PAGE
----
Any exercise is better than no exercise, and moderate exercise is even better than that. A simple daily walk can help most people reduce their risk of heart disease and feel better at the same time. But recent studies show that vigorous exercise (defined as working at 60 percent or more of aerobic capacity) reaps significantly more health rewards than a low-intensity workout (40 to 60 percent of aerobic capacity). Not only does high-intensity exercise lower your risk of heart attack by 24.5 percent, as compared to 14.5 percent with a low-intensity workout, it also lowers body-fat percentages.
And no matter how many calories low-intensity exercise burns, vigorous exercise is still better for glucose control, which predicts the risk of diabetes. So, while joining a gym and working out a few times a week is a smart choice, joining a swim team, running club or other group may be even smarter. Training for and competing in organized sporting events is a good way to maintain a high-intensity exercise routine. You will have teammates and perhaps even a coach to work out with and help keep you motivated. You will have goals—times—to shoot for and may well push yourself harder than you would if you were working out on your own.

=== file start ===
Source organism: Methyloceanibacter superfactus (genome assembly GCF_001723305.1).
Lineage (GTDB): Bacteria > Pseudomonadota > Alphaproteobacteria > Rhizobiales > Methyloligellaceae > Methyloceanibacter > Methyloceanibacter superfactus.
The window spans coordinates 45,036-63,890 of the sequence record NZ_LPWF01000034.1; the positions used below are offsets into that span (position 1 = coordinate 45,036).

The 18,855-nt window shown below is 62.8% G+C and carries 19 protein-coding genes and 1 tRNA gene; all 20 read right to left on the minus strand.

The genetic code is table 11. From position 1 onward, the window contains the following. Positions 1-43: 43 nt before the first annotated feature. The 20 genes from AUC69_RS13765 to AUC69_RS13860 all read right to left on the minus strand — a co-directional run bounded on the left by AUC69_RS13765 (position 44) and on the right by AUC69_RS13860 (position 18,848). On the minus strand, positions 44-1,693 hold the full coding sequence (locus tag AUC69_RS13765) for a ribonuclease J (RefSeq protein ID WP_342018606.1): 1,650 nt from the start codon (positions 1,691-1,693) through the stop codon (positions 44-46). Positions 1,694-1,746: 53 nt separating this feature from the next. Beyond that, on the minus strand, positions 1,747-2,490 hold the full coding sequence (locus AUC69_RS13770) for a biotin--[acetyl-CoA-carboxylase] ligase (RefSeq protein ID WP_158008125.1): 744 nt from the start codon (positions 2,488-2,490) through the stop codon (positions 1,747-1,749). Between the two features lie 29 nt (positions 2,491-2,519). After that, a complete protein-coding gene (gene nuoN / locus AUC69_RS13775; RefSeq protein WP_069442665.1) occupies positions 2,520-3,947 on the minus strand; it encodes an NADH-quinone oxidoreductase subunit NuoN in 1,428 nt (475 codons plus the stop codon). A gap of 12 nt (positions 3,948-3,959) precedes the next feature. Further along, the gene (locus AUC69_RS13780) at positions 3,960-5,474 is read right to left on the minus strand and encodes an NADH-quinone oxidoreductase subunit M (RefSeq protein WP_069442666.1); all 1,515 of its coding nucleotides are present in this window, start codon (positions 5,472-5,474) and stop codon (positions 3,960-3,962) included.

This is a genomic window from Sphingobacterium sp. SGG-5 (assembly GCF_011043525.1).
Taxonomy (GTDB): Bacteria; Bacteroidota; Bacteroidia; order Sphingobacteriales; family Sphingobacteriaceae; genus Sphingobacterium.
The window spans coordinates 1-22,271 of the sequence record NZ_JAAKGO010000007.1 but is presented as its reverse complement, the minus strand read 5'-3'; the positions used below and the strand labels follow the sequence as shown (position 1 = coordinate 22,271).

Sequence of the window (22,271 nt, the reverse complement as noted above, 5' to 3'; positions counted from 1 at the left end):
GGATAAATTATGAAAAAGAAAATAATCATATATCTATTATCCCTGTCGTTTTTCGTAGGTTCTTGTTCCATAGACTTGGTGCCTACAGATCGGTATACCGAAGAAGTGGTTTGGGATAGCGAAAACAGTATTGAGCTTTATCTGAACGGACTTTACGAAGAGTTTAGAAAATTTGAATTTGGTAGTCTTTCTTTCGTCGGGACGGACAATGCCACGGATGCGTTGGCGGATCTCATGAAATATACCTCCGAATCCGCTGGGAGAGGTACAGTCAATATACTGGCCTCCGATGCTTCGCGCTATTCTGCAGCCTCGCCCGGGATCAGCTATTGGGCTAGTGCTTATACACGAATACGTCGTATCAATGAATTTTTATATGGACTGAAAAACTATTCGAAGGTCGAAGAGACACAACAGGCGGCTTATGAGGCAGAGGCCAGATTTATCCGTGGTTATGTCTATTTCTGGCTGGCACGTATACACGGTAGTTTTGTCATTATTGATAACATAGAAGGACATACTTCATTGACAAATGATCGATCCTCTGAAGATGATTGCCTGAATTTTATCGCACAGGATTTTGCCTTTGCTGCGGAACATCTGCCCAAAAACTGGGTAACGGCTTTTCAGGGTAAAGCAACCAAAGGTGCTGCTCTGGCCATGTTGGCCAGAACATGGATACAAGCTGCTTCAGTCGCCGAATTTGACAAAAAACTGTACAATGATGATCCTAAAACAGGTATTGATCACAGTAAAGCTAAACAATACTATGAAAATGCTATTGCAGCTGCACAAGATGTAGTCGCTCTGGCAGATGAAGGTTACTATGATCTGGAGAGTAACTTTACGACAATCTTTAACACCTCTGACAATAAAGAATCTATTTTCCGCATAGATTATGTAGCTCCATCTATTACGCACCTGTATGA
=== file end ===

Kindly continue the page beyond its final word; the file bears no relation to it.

However, vigorous exercise is not for everyone. Consult a health professional before starting a new workout regimen. And don't think you can go straight from the couch to the starting line. If you haven't been exercising, take your time and build up gradually. Look around your community for more information about adult sports leagues and teams.